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Bankrupt firm again delaying re-emergence Retailer's CEO wants time to improve the bottom line; A shrinking pie; 'Performance has not improved as projected'


It was supposed to happen in June, but it didn't.

Then it was going to occur in October.

Yesterday, Merry-Go-Round Enterprises Inc. announced another delay in plans to emerge from bankruptcy protection -- this one until sometime next year -- citing the need to give its new chief executive officer time to focus on improving the bottom line.

"All the stakeholders have agreed to take this standstill to allow [CEO] Richard Crystal to get his arms around this company," said spokesman Michael Kempner.

But the delay could mean that shareholders will end up with less equity once the company exits bankruptcy.

"From a shareholder's perspective, you can anticipate this is very bad news," said Peter Chapman, a minor creditor and president of Bankruptcy Creditors' Service Inc. in Princeton, N.J. "The problem is, there's a pie that's so big, and lots of people want a piece of it, and the size of the pie has gotten smaller over the last year."

If it continues to shrink, Mr. Chapman said, shareholders could be left with little more than warrants, the right to buy shares at some point in the future at a designated price. "Operating performance has not improved as projected, therefore creditors would be getting less," he said. "Creditors want more. This is bankruptcy."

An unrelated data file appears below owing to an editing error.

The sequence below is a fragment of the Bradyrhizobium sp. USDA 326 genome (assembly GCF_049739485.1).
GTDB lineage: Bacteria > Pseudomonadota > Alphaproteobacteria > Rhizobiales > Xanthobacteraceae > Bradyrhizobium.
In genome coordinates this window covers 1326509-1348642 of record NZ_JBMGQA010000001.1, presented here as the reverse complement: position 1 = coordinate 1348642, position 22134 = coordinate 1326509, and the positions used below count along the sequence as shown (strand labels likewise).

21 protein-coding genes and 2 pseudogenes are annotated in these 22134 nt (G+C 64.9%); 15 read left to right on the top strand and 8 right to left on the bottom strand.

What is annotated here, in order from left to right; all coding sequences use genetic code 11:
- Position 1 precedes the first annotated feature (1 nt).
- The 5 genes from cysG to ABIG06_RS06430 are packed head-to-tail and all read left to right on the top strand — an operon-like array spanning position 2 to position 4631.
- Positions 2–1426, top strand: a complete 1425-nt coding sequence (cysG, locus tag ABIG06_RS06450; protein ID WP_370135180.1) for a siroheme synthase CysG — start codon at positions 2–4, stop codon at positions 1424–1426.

The pie has shrunk because sales at stores open at least a year have failed to register a gain since December 1992, more than 460 stores have been shuttered and shareholder equity has rapidly evaporated.

The results haven't improved since Mr. Crystal, a former R.H. Macy & Co. executive, took over Joppa-based Merry-Go-Round July 10. Earlier this month, the retailer reported a net loss of $28 million, or 52 cents per share, for the most recent quarter. And analysts agree that it will take several more months before Mr. Crystal can turn around the apparel chain, which has about 975 stores geared toward young adults.

Already, the process has been protracted.

Merry-Go-Round, which filed for Chapter 11 bankruptcy protection in January 1994, had filed a plan of reorganization in February under which creditors would receive $130 million in cash and notes as well as 75 percent of the equity in the company, while stockholders would get the remaining 25 percent of the shares.

Now, however, the company expects to submit an amended plan of reorganization no earlier than Jan. 31.

"In essence, what's going on is that there's a recognition on behalf of all the parties that this company is not yet ready to come out of Chapter 11," said Stephen Selbst, attorney for the official equity committee representing stockholders.

Projections had called for a recovery by now, but Merry-Go-Round's anemic sales means "regrettably, it's not a question of being a couple dollars off, it's significantly off," Mr. Selbst said.

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